Don’t be tempted to try hair spray! - it was not designed to be archival for artworks.
Possible the most highly recommended ( and also one of the dearest ) Lascaux Fixativ, is available from Internet suppliers like Great Art ( Gerstaecker group ) and Amazon.co.uk (this is a direct link to the product on Amazon and if you use it to place an order I will receive a small amount of commission to help keep this site live on the web. I thank you in advance.).
The Lascaux Fixatv is acrylic resin based and has no complaints recorded against its use for coloured pencil as far as I can detect. It is the brand which is most likely to work and work well.
On the fixatives page we look again - and in more detail - at fixative sprays available in the UK and Europe. I have not been able to test or comment on most of the fixative sprays sold in the USA as the majority of these contain problem ingredients and are therefore not exported overseas.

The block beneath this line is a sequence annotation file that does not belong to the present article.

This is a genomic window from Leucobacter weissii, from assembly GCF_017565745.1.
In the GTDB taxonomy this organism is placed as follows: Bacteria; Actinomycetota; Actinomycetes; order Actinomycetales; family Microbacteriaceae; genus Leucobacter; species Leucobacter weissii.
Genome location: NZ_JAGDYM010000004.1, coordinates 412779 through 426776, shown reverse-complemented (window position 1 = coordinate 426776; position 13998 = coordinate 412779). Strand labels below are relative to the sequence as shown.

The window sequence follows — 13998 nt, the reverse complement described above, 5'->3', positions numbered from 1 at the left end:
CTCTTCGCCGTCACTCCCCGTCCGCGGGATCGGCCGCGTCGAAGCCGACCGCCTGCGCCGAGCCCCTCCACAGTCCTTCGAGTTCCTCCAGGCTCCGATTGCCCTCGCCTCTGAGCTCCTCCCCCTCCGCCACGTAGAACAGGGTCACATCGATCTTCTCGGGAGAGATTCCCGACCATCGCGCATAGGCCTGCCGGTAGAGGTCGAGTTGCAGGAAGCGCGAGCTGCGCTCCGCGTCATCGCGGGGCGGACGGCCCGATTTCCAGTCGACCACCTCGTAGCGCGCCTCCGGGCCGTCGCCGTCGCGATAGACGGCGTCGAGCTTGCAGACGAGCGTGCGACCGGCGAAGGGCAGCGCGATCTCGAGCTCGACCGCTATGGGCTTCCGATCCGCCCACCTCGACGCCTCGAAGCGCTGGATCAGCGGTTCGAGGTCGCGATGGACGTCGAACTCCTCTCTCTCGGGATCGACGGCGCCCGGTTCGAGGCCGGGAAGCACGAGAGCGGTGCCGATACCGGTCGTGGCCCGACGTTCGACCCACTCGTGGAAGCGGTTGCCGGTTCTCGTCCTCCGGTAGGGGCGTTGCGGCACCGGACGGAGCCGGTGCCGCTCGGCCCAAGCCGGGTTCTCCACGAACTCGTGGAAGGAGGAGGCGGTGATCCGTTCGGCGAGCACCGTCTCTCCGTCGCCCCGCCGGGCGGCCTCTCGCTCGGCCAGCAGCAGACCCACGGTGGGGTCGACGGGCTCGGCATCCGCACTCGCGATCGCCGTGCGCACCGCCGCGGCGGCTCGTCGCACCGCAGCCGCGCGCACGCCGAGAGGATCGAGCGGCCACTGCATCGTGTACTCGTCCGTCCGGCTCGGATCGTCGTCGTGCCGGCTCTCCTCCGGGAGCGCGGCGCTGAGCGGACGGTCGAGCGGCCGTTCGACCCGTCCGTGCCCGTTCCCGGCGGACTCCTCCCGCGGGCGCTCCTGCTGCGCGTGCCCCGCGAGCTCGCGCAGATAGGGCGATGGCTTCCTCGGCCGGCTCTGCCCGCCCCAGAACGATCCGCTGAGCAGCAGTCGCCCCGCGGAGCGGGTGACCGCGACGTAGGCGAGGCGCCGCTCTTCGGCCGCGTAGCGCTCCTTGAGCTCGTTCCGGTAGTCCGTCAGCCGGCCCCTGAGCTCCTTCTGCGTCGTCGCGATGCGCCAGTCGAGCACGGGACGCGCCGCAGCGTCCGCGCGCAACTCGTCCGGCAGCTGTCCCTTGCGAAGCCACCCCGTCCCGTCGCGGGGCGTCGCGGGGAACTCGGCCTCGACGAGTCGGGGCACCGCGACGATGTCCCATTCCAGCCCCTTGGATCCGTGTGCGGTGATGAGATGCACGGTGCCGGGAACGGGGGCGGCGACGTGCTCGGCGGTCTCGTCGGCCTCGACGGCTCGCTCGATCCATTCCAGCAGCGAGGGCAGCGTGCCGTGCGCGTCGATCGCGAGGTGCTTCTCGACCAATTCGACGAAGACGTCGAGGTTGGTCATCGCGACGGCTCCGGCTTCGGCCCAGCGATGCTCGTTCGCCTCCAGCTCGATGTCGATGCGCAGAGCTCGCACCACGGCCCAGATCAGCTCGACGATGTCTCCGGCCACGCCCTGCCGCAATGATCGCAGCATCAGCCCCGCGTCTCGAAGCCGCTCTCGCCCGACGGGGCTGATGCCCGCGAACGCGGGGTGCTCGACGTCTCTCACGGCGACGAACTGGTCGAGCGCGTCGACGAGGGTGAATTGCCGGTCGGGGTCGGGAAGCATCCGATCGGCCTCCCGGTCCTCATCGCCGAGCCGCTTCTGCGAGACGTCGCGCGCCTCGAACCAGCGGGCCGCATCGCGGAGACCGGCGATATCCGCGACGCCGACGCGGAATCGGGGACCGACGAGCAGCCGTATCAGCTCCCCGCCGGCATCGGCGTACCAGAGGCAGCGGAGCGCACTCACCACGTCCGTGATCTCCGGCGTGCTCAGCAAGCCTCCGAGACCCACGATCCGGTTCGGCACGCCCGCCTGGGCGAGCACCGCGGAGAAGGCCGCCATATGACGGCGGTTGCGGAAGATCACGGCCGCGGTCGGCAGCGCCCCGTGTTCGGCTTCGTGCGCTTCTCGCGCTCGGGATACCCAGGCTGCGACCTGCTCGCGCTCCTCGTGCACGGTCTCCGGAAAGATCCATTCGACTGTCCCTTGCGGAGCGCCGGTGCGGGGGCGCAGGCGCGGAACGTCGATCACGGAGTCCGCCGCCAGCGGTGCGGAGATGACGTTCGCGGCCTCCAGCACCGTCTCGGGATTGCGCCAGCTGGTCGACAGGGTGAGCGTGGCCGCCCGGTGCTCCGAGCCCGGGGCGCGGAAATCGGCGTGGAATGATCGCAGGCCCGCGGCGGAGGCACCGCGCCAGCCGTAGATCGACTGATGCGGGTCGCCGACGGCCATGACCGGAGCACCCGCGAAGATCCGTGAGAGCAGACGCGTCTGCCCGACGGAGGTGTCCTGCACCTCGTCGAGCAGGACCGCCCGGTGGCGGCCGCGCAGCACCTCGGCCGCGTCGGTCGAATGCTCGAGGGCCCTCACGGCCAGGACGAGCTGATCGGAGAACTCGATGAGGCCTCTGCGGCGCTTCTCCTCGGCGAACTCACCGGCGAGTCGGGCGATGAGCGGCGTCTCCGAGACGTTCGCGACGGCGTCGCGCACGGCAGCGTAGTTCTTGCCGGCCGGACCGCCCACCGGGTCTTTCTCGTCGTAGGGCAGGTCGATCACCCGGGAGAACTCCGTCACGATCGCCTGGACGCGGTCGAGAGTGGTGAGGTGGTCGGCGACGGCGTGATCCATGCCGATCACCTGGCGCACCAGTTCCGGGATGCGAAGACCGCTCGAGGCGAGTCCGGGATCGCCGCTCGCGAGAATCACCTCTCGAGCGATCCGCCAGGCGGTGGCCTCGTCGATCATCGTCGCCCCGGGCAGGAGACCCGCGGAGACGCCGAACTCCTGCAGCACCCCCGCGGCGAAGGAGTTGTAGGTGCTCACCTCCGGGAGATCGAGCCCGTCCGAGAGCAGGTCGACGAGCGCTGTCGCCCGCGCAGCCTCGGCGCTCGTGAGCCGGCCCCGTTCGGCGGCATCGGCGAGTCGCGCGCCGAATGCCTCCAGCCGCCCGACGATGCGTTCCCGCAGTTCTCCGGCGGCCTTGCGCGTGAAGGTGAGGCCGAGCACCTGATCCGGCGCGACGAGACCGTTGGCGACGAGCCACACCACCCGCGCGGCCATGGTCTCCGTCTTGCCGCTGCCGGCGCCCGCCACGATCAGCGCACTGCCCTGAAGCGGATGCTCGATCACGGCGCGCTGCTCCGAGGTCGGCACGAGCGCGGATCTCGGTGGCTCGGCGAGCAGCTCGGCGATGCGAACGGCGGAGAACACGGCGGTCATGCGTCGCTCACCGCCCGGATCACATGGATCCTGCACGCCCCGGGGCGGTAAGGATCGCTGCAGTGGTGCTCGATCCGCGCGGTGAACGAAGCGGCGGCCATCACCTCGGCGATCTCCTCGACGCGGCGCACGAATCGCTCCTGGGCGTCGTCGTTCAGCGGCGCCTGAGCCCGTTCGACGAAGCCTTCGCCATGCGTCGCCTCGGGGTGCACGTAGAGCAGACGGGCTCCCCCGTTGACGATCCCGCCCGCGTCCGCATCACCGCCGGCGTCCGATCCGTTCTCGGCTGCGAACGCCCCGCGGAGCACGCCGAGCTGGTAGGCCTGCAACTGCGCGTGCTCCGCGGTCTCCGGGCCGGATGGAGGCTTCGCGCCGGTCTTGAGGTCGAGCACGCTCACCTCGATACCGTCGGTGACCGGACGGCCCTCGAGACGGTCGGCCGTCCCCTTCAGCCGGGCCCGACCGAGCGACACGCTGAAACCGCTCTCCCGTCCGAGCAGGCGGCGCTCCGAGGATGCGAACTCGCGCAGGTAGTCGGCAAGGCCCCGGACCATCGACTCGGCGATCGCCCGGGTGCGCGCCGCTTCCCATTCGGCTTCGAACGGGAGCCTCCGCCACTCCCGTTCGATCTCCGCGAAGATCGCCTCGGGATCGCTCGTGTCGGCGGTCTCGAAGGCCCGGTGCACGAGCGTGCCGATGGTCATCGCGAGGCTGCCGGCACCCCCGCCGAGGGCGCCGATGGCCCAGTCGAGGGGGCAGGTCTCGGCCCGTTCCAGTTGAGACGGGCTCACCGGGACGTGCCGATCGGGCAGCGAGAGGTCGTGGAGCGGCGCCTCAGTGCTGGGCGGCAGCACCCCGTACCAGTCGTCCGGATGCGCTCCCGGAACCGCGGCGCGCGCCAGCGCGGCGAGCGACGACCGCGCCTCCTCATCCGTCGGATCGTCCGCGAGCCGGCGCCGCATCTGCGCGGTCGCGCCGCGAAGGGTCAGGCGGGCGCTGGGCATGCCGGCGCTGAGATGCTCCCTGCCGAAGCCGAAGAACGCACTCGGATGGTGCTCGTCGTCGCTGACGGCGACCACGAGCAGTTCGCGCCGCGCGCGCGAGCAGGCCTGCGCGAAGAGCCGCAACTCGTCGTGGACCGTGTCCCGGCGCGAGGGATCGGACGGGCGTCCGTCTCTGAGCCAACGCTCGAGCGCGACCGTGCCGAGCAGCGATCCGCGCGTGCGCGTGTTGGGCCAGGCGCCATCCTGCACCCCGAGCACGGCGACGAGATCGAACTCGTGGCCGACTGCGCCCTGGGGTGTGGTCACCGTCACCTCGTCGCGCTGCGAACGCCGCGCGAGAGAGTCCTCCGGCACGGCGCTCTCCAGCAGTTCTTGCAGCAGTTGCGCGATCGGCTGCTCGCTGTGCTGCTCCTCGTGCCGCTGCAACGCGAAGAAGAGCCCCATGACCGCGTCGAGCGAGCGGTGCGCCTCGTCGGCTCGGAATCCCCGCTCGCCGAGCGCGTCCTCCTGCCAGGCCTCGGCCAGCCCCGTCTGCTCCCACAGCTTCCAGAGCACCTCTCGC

One USA manufactured spray is imported into Europe though, and this is an environmentally friendly product called SpectraFix - made from milk casein and containing only alcohol and water as other content.
The Fixative works over coloured pencil as a means of opening up a wax or oil saturated surface for further work and MAY well also provide a fixed surface to protect from bloom. I have no test information on bloom prevention with this product as at March 2012, but will post a further note here, if, and when, I know more.
SpectraFix is manufactured as a Pastel Fixative so there is no certainty that it will work to prevent bloom in wax media.
We do know that it does not appear to affect colours and it does not appear to dissolve the surface in any way. It does work as an intermediate spray.